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I need a way to make a DIV repeat a certain number of times vertically.

Specs:

Position:absolute
Height:10px
Width:10px
Border-radius:4px
  • I need the DIV to repeat 36 times
  • I need 1px space between each repetition

I could do this by making 36 DIVs, but then I have to specify the position of each, so that would be a ton of markup and CSS.

TIA, Ian

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1  
This cannot be done with pure HTML/CSS. –  MarcinJuraszek Mar 18 '12 at 18:35
    
Either have to do this by hand, JavaScript, or a server-side language like PHP. –  j08691 Mar 18 '12 at 18:37
    
What are you trying to achieve? To repeat a div you'll need some jquery or server side code to repeatedly generate the div. If you're trying to achieve something in particularl we may be able to advise on a better approach –  cusimar9 Mar 18 '12 at 18:38
    
That's the example: jsfiddle.net/LtK3v –  Ian Mar 18 '12 at 18:42
    
I need to repeat the green and the blue; the green 36 times and the blue 37. I have to stick with the divs like it is so that I can easily change the background colors/images by editing the CSS. –  Ian Mar 18 '12 at 18:44

4 Answers 4

up vote 1 down vote accepted

How about nest them?

you can nest them with relative positioning or maybe some margin: http://jsfiddle.net/zWbUu/

HTML

div id="container">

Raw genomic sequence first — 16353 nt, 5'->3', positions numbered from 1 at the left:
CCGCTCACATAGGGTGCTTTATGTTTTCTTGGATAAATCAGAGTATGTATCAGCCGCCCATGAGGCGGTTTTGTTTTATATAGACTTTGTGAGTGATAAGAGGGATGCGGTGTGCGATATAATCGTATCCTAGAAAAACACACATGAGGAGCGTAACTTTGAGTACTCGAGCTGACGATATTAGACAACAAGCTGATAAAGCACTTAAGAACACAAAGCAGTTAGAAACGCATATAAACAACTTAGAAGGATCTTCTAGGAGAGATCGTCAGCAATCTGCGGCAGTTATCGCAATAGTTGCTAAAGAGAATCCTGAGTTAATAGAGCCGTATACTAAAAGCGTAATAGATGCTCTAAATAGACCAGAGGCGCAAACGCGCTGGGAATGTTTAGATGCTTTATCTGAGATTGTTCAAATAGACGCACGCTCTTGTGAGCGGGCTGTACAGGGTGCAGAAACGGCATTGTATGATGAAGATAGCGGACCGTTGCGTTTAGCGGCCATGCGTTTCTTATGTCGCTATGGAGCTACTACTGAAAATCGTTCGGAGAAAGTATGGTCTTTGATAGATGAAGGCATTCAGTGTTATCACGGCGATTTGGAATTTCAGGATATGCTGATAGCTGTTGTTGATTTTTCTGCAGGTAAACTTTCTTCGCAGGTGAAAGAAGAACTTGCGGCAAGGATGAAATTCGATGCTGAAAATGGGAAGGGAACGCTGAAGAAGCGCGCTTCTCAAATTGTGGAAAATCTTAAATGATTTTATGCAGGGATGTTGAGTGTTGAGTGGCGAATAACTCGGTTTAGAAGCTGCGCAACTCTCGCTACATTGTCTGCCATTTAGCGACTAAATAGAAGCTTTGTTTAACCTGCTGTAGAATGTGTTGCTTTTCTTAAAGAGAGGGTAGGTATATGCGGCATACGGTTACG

<div class="square">
        <div class="square">
            <div class="square">
                <div class="square">
                    <div class="square">
                        <div class="square"></div>
                    </div>
                </div>
            </div>
        </div>
    </div>
</div>

​ CSS:

#container {
    position: absolute;
    top: -21px;
    left: 20px;
}
.square {
    background-color: #666;
    width: 20px;
    height: 20px;
    position: relative;
    top: 21px;
}​

If you need some content int them, you can use a nested absolute positioned div or this trick: http://jsfiddle.net/zWbUu/1/

HTML:

<div id="container">1 (doesn't apear)
    <div class="square">2
        <div class="square">3
            <div class="square">4
                <div class="square">5
                    <div class="square">6
                        <div class="square">7</div>
                    </div>
                </div>
            </div>
        </div>
    </div>
</div>

​CSS:

#container {
    position: absolute;
    top: -20px;
    left: 20px;
}
.square {
    background-color: #666;
    width: 20px;
    height: 20px;
    line-height: 20px;